Herbal Life bad supplements

As the letters point out the fillers not only suggest that the components were unlikely to have failed the test due to being exceedingly "pure", they also should have been listed on the label.  By not listing these fillers, the supplement companies ran the risk of triggering allergic reactions.  A person with a wheat allergy, for example, might check the label, see that wheat is not listed as an ingredient, and take the supplement only to have a serious allergic reaction due to the unlisted filler/contaminant ingredients.

New York's State Attorney General, Eric T. Schneiderman, complains in the letter:
Mislabeling, contamination and false advertising are illegal.  They also pose unacceptable risks to New York families — especially those with allergies to hidden ingredients.

II. The Impact

Those with a solid grasp of biochemistry and nutrition have long recognized that buying supplements from large third parties in processed form can be a dangerous game as you have essentially no easy way of verifying the manufacturer's claims of ingredients and purity.

Under the Dietary Supplement Health and Education Act of 1994 -- a federal law -- the U.S. Food and Drug Administration (FDA) requires supplement makers to accurately label the contents of their supplements.  But the FDA has no authority to investigate supplement contents, so the law is essentially a triviality and supplements manufacturers are left to obey an honor code.  States, however, are free to go to additional lengths, as New York did in this case.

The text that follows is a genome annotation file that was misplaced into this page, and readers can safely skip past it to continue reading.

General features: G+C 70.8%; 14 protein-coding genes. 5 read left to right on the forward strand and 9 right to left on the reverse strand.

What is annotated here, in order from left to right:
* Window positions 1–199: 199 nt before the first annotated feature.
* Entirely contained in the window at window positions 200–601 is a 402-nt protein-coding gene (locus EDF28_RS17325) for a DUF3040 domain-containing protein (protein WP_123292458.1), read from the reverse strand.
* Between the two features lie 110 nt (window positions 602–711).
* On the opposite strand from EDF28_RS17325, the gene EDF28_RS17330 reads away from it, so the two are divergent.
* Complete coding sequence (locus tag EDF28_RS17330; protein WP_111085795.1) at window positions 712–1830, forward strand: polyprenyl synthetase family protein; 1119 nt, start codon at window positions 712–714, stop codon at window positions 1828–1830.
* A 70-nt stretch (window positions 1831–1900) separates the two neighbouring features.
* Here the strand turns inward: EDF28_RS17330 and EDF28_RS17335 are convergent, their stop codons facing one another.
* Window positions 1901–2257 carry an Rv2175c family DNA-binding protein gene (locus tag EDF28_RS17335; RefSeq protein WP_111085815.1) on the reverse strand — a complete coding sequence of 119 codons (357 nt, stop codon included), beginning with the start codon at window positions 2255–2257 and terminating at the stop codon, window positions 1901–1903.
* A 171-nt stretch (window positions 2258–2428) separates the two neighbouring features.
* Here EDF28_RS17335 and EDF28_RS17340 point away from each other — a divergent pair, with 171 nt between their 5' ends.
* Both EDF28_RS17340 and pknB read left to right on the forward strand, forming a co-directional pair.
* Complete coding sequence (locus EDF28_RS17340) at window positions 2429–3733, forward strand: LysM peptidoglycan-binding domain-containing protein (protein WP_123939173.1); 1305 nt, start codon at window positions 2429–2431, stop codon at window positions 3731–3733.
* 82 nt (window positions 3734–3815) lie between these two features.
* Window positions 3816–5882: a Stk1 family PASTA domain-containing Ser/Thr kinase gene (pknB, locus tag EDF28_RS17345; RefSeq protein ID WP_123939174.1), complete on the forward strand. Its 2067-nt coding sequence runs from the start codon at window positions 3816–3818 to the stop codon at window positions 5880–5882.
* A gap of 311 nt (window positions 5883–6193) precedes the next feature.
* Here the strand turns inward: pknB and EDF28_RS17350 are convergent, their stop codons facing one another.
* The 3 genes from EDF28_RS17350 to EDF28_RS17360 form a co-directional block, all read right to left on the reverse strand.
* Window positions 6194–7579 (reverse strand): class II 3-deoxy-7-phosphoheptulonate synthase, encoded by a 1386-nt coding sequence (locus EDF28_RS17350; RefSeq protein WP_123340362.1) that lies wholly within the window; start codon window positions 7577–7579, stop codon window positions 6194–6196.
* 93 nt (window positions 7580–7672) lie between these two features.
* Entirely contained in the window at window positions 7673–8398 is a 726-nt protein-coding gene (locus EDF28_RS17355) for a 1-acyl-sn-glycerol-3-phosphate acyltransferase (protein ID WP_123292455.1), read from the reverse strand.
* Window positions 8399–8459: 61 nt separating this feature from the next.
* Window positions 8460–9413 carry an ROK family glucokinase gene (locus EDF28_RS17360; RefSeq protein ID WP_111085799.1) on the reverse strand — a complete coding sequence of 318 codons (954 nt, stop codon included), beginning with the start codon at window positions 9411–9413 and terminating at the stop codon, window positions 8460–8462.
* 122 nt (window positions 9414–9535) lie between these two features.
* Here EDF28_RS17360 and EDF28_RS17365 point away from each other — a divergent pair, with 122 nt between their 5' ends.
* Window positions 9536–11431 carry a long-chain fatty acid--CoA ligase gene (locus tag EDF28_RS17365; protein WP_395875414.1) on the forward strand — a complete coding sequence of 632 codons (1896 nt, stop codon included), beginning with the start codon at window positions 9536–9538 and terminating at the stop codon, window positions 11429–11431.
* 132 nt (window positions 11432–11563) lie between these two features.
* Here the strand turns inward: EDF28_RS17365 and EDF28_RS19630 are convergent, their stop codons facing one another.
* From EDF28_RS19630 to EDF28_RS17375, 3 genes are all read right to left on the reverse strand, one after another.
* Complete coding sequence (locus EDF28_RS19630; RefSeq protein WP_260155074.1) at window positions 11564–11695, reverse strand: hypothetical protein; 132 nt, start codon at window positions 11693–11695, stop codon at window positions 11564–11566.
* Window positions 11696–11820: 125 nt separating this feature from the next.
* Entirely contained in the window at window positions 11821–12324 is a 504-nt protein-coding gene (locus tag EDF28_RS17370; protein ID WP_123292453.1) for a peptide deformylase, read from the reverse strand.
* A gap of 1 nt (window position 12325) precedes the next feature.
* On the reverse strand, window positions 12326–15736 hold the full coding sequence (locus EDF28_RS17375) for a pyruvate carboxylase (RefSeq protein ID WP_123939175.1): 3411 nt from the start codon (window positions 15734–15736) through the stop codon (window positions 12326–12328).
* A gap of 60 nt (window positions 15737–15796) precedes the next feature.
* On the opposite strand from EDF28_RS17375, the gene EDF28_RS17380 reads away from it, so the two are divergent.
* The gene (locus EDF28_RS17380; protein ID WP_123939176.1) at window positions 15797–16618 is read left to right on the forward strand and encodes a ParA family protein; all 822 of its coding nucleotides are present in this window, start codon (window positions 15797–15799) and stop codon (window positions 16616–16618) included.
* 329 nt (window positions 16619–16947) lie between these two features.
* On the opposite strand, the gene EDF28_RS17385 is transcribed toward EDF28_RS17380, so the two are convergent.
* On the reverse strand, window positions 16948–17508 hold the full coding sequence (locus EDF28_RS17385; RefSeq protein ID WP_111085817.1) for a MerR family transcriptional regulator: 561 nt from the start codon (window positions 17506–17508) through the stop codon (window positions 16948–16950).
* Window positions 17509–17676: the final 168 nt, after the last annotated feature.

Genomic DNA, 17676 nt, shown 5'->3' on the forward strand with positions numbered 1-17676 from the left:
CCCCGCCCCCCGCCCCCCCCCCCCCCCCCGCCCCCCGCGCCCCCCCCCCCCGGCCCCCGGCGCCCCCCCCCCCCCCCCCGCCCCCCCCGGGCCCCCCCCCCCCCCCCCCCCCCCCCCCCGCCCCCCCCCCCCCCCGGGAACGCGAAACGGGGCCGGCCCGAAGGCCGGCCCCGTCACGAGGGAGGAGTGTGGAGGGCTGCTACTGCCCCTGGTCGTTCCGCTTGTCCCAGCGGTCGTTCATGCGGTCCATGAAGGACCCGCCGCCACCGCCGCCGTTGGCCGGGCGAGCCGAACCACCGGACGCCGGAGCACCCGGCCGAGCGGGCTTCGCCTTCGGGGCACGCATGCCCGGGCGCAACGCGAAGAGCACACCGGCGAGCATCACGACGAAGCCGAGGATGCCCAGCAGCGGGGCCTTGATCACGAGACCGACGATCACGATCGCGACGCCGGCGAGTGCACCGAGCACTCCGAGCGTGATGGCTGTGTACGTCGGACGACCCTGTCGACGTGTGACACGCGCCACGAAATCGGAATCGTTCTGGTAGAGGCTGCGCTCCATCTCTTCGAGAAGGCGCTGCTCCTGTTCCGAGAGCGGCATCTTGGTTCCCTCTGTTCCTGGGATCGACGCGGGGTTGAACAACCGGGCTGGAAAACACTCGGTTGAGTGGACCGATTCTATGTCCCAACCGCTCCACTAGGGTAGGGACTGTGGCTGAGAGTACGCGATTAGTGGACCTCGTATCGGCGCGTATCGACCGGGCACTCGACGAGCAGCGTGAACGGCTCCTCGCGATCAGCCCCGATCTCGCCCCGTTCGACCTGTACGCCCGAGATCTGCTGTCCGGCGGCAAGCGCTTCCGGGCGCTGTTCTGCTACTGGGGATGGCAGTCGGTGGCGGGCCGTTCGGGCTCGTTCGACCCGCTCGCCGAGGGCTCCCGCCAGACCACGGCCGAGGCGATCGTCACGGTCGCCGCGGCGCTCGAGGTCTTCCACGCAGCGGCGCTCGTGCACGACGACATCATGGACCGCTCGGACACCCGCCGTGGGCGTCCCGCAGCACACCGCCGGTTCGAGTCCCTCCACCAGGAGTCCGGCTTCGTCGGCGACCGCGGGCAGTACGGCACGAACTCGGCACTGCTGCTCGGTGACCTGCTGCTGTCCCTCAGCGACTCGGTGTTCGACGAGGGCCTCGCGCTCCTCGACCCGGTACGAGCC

Scrutiny of supplements has risen amid cases of supplements contaminated with viruses, allergens, or other undesirable chemicals such as steroids.  With modern gene sequencing tools third party testers finally have an effective tool to determine what is and isn't in a given herbal supplement.  Cost is modest, but with a program of random sampling from store shelves, appears to be relatively worthwhile early on.  The picture, thus far, is a pretty ugly one of top brands carried by the nation's top retailers engaged in outright fraud.

DNA image
Modern gene testing makes verifying supplement ingredients much easier. [Image Source: Mashable]